I definitely do love running the sprint races, especially against the sprint specialists. The energy and the adrenaline are always so high, but it would be hard to give up the other events. I guess what I’m saying is that I’d be open to it, but for now I am still very much enjoying doing the heptathlon.
You missed the 2017-2018 indoor season due to a torn hamstring, but clearly bounced back for the following year. Take us through the successful recovery process. How did you manage to progress from not being able to run at all, to personal bests the following year?
It was a long, slow process. I tore my hamstring in January just before the season started, and because of the severity of the tear, we knew immediately that my season was over. But this also meant that we could take our time and take every precaution in the healing process. I had a great physio team that worked closely with my coaches in order to tailor the best program for my recovery. I gradually worked my way up from walking, to jogging, to running, to sprinting and jumping over about 6 months, going to the clinic at least twice a week. There was a lot of rebuilding, strengthening, and revisiting the basics. Because of all this time and focus on making sure I was doing everything perfectly, once I finally got back onto the track, I felt stronger and more ready to compete than ever before.
You had many options available for post-secondary education, both nearby and far. What contributed to your decision to study mathematics at the University of Toronto?
What it really boiled down to was the school itself. University of Toronto is one of the best schools out there, and the programs here are very challenging and competitive. The Varsity Blues track team and coaching staff are amazing and I’m very honoured that I get to spend my undergraduate degree with them, but I knew that school had to come first, and that had to be the reason I chose where it was I was going to go.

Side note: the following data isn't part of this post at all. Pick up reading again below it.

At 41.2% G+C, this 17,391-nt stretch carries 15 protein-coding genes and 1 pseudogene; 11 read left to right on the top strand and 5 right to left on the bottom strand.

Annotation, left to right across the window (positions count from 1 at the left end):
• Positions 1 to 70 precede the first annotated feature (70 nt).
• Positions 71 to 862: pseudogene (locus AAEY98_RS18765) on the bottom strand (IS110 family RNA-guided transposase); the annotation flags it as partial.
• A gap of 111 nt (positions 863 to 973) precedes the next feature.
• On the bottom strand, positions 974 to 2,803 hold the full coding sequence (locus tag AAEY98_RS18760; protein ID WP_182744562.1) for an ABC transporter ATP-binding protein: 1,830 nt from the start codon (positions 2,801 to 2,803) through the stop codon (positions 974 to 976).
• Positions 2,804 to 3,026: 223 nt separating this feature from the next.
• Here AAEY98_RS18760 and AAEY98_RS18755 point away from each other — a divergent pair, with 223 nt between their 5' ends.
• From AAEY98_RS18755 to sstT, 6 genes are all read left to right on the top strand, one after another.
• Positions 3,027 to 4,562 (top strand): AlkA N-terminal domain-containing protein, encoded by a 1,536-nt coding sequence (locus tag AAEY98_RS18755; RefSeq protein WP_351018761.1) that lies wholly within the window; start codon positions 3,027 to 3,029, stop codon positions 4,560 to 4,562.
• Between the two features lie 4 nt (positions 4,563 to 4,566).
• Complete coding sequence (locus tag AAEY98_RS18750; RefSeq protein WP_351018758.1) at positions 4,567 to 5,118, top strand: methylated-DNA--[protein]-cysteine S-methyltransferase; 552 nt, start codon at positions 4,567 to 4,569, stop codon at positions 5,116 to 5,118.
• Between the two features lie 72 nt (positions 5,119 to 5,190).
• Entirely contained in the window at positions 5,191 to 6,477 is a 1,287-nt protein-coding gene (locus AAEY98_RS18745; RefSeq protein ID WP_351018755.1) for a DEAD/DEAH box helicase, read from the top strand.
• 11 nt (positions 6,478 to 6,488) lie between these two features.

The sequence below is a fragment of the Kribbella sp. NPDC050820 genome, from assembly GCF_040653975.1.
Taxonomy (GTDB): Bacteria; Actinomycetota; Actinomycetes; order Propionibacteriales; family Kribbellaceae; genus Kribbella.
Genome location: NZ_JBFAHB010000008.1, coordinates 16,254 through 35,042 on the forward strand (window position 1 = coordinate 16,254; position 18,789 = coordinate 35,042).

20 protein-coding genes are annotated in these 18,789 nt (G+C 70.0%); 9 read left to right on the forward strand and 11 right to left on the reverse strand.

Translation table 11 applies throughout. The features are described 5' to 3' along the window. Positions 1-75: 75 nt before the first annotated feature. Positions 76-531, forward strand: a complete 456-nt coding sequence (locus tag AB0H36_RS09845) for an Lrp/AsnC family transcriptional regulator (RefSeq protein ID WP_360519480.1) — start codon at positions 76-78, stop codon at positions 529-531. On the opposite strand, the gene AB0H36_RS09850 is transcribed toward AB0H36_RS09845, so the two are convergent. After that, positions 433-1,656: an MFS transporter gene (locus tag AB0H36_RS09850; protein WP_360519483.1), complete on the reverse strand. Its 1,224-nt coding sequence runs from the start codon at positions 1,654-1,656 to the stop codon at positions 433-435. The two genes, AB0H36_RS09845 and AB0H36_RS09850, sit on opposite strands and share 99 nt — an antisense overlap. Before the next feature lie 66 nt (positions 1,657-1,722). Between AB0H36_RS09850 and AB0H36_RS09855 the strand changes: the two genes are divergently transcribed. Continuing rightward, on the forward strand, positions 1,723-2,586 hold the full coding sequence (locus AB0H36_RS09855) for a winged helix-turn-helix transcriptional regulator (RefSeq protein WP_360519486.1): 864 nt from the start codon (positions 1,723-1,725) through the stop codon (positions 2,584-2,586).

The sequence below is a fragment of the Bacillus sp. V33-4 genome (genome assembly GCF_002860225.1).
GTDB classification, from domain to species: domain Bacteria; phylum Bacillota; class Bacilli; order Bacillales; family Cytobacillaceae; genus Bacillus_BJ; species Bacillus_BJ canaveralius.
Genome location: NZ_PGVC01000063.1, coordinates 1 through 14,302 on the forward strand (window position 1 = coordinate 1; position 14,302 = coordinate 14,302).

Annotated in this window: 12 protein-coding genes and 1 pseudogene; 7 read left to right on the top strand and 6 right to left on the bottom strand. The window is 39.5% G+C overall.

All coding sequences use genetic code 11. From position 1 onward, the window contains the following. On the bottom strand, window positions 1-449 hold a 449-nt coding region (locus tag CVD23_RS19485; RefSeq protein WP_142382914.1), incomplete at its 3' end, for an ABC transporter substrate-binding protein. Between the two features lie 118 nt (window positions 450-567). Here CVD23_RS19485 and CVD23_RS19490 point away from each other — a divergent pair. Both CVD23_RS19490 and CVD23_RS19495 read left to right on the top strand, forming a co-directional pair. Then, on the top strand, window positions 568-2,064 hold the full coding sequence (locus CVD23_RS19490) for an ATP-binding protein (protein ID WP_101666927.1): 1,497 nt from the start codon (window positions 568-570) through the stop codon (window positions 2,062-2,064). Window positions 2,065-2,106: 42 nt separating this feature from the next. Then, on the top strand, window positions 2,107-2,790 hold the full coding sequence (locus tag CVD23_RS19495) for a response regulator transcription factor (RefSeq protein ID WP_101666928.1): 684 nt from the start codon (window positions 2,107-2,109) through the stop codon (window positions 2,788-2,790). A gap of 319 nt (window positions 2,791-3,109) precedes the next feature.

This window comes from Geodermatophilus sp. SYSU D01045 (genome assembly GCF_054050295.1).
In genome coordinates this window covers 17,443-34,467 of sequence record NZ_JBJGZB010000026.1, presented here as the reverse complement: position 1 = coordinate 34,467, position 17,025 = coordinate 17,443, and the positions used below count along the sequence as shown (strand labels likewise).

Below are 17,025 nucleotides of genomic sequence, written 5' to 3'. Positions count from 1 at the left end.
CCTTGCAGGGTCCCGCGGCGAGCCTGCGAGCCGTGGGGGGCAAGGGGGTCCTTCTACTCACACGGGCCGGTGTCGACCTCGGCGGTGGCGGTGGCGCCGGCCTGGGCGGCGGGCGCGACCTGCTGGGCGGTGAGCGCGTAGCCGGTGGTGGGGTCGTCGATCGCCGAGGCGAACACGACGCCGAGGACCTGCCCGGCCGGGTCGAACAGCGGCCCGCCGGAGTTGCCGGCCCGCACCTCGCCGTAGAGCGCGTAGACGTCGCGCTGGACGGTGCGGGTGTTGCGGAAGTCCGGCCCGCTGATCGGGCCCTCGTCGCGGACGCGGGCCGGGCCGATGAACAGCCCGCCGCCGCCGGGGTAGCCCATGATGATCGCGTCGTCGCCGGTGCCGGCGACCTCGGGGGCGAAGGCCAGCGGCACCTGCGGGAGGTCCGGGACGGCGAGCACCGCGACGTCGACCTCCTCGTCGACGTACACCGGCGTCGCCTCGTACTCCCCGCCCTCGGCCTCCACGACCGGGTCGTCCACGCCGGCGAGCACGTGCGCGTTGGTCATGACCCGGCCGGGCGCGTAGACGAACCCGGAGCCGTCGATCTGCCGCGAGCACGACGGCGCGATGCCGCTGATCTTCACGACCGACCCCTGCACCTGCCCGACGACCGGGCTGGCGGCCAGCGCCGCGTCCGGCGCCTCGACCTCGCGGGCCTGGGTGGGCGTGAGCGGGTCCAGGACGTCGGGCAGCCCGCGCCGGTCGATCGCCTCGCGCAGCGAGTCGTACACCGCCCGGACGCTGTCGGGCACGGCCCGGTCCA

With personal bests of 6.91 in the 60m, 8.58 in the 60m hurdles, and 7.28m in the long jump, the pure-speed events are easily your top point-scoring events of the heptathlon. Take us through what you do to work on speed development while training with the Varsity Blues.
Our speed development training consists of a lot of technical acceleration work, explosive plyometrics, and weight training. We emphasize training power and explosiveness, all while making sure that everything is being done as close to technically perfect as possible.
What are your goals for the upcoming outdoor season?
I don’t have any specific goals this summer, I just want to keep training well and compete when I can. I hope to keep improving as I have been this indoor season, and most importantly, have fun doing it.
Having recently added a USPORTS silver medal to an already impressive resumé, what are your goals going into your fourth year at the University of Toronto?
My goals going into fourth year are first and foremost to stay healthy. Additionally, to keep training as I have been this past year, and hopefully at the end of it, get back on the podium at USPORTS.
Aside from running, jumping, and throwing, what are some of your other hobbies?
I enjoy reading, spending time with friends, and sitting back and watching anything on Netflix.
Hosted by New Brunswick-born track runner, administrator, and coach Brandon Scott LeBlanc, AtlanticU23 is an interview series with upcoming Atlantic Canada track and field athletes under the age of 23.